Salt-inducible kinases (SIKs) represent a subfamily of AMP-activated protein kinase (AMPK) family kinases. Initially named because SIK1 (the founding member of this kinase family) expression is regulated by dietary salt intake in the adrenal gland, it is now apparent that a major biological role of these kinases is to control gene expression in response to extracellular cues that increase intracellular levels of cAMP. Here, we review four physiologically relevant examples of how cAMP signaling impinges upon SIK cellular function. By focusing on examples of cAMP-mediated SIK regulation in gut myeloid cells, bone, liver, and skin, we highlight recent advances in G protein-coupled receptor (GPCR) signal transduction. New knowledge regarding the role of SIKs in GPCR signaling has led to therapeutic applications of novel small molecule SIK inhibitors.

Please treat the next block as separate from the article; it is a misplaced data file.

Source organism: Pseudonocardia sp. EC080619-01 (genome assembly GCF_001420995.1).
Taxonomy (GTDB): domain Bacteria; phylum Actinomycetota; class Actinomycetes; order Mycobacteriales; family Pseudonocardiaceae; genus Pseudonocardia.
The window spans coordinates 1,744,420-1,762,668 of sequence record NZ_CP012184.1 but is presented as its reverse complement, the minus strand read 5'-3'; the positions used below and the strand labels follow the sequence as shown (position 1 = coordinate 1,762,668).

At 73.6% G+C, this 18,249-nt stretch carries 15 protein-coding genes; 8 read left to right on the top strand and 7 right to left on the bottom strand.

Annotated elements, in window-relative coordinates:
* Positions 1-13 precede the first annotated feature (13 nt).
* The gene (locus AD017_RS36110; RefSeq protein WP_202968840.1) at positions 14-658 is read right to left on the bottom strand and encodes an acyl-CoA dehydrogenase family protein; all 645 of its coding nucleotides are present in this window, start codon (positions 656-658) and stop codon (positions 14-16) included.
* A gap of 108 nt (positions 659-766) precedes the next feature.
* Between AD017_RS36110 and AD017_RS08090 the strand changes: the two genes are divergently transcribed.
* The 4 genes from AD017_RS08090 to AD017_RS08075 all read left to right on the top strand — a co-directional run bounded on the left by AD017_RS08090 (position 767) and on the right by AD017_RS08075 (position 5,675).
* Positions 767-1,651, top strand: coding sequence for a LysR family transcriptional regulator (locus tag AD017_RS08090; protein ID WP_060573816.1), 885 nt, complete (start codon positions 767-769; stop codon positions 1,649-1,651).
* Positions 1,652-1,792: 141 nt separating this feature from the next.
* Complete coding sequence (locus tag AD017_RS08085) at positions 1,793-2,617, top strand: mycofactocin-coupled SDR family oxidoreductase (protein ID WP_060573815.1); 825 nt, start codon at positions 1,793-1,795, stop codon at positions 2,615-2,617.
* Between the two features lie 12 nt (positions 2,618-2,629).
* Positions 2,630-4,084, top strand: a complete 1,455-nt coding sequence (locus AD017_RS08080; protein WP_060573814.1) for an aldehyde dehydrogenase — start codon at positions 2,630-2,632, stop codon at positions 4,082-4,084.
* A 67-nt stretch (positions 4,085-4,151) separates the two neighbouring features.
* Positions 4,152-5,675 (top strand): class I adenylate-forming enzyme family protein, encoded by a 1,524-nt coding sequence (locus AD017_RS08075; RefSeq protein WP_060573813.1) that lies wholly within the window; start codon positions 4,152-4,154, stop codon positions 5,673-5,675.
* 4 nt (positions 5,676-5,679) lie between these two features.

Keywords: glucose metabolism; inflammation; kinase; osteoporosis; second messengers; skin pigmentation.
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